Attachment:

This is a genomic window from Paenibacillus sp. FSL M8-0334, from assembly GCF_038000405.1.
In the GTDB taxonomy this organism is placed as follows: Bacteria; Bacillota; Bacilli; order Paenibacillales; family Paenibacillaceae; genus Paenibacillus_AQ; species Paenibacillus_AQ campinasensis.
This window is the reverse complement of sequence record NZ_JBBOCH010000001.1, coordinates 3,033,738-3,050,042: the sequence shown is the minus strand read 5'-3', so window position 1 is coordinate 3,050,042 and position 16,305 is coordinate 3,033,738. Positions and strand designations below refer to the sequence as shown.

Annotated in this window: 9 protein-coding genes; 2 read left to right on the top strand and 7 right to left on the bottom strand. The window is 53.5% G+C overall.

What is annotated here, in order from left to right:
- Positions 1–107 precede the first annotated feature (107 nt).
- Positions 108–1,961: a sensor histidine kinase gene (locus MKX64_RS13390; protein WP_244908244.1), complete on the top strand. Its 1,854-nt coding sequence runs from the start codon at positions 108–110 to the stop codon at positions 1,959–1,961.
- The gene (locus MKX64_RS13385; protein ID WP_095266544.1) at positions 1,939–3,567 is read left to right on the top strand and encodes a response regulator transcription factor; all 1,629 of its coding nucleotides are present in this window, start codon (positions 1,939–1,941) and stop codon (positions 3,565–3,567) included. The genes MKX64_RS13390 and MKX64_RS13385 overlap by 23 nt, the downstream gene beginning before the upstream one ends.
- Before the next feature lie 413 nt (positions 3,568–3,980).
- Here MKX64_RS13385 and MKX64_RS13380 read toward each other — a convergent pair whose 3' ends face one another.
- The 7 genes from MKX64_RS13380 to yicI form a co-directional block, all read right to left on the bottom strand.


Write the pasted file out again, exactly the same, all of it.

This is a genomic window from Paenibacillus sp. FSL M8-0334, from assembly GCF_038000405.1.
In the GTDB taxonomy this organism is placed as follows: Bacteria; Bacillota; Bacilli; order Paenibacillales; family Paenibacillaceae; genus Paenibacillus_AQ; species Paenibacillus_AQ campinasensis.
This window is the reverse complement of sequence record NZ_JBBOCH010000001.1, coordinates 3,033,738-3,050,042: the sequence shown is the minus strand read 5'-3', so window position 1 is coordinate 3,050,042 and position 16,305 is coordinate 3,033,738. Positions and strand designations below refer to the sequence as shown.

Annotated in this window: 9 protein-coding genes; 2 read left to right on the top strand and 7 right to left on the bottom strand. The window is 53.5% G+C overall.

What is annotated here, in order from left to right:
- Positions 1–107 precede the first annotated feature (107 nt).
- Positions 108–1,961: a sensor histidine kinase gene (locus MKX64_RS13390; protein WP_244908244.1), complete on the top strand. Its 1,854-nt coding sequence runs from the start codon at positions 108–110 to the stop codon at positions 1,959–1,961.
- The gene (locus MKX64_RS13385; protein ID WP_095266544.1) at positions 1,939–3,567 is read left to right on the top strand and encodes a response regulator transcription factor; all 1,629 of its coding nucleotides are present in this window, start codon (positions 1,939–1,941) and stop codon (positions 3,565–3,567) included. The genes MKX64_RS13390 and MKX64_RS13385 overlap by 23 nt, the downstream gene beginning before the upstream one ends.
- Before the next feature lie 413 nt (positions 3,568–3,980).
- Here MKX64_RS13385 and MKX64_RS13380 read toward each other — a convergent pair whose 3' ends face one another.
- The 7 genes from MKX64_RS13380 to yicI form a co-directional block, all read right to left on the bottom strand.